Crisis between Ankara and Washington averted – for now

My colleague Semih Idiz reports, for Al-Monitor, that ‘patience with Erdogan is running thin on the American side’, given the rhetoric he has continued to use to put the blame on Obama Administration for the corruption inquiry, which now seems to have encircled his government:

Here is what Idiz writes:

The massive corruption probe that has left Prime Minister Recep Tayyip Erdogan with the most damaging crisis of his political career has started to spill over into Ankara’s relations with Washington. 

A crisis between the two countries has been averted for now, following intense diplomatic contacts, but Western diplomats have confirmed to Al-Monitor that patience with Erdogan is running thin on the American side, where officials are threatening dire consequences to relations should he continue in this vein.

Never the one for diplomatic niceties or sensitivities when it comes to politicking, Erdogan has latched on to reports in Turkey targeting US Ambassador Francis J. Ricciardone Jr. in connection with the current probe. 

After accusing the ambassador, without naming him, of engaging in “provocative actions,” Erdogan even threatened to send him packing. Erdogan’s attack followed an orchestrated and concerted assault on the ambassador by pro-government media trying to deflect attention from the government after news of the corruption scandal hit the headlines on Dec. 17. Days later, on Dec. 21, Aksam, Star and Yeni Safak accused Washington, in large print, of being behind the probe that has left four government ministers under suspicion.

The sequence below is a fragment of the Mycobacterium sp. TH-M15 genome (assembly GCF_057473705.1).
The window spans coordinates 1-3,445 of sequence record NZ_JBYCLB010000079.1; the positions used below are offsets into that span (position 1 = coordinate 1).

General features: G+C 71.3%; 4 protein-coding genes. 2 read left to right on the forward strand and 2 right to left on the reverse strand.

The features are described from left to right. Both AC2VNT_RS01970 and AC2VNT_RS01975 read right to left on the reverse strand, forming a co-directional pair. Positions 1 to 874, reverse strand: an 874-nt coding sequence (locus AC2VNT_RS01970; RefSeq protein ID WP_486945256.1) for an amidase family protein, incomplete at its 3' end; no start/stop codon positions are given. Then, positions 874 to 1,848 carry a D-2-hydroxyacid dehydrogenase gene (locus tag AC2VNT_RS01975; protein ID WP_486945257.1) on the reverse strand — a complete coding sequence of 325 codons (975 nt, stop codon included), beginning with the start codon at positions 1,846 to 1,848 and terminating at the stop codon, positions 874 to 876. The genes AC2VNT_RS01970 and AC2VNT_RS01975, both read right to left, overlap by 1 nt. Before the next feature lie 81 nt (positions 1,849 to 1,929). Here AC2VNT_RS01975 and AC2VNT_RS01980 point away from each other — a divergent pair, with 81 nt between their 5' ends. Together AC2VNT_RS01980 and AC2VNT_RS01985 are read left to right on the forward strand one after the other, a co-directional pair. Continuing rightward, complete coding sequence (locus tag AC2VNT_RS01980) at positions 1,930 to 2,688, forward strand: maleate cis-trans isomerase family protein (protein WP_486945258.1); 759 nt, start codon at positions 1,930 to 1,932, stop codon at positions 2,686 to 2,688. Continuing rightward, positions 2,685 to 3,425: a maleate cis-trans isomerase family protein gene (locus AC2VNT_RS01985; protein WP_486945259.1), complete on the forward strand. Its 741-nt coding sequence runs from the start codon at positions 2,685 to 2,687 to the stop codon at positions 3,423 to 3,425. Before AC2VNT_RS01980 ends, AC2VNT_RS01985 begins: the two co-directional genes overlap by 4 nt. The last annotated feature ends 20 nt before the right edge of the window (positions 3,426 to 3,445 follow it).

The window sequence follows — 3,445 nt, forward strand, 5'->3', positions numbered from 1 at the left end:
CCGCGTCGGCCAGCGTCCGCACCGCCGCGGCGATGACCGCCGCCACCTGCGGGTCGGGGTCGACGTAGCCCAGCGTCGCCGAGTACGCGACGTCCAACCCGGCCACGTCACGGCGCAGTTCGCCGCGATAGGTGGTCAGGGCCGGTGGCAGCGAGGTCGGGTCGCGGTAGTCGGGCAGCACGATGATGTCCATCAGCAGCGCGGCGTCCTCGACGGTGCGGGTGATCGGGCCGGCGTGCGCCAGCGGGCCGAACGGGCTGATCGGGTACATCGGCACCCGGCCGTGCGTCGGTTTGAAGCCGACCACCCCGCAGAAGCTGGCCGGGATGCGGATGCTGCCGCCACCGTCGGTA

Washington was said to be angry with Turkey for circumventing sanctions on Iran by buying oil from Tehran and paying in gold cleared through the government-owned Halk Bank. The CEO of the bank has been arrested for taking bribes and is facing a trial after millions of dollars were found in shoeboxes in his home.

According to the papers above, Ricciardone told the EU ambassador in Ankara the day the scandal broke that Washington had warned Turkey to cut its ties with Iran. “They did not listen to us. You will now watch the fall of the empire,” Ricciardone allegedly said.

Erdogan has trotted out his usual accusations when he finds himself in a difficult political situation, claiming once again that there is a conspiracy against his government by international forces and their lackeys in Turkey. Such accusations invariably involve the United States and Israel in one form or another. A day after news of the corruption probe became public, Star claimed that Mossad, the Israeli intelligence agency, had unleashed the scandal to undermine Erdogan and his government.

The massive corruption probe currently under way has seen the arraignment of the sons of three ministers, with two of them being sent to prison, while the third awaits trial for involvement in the scandal. Al-Monitor’s Turkey Pulse has provided full coverage of the scandal…’

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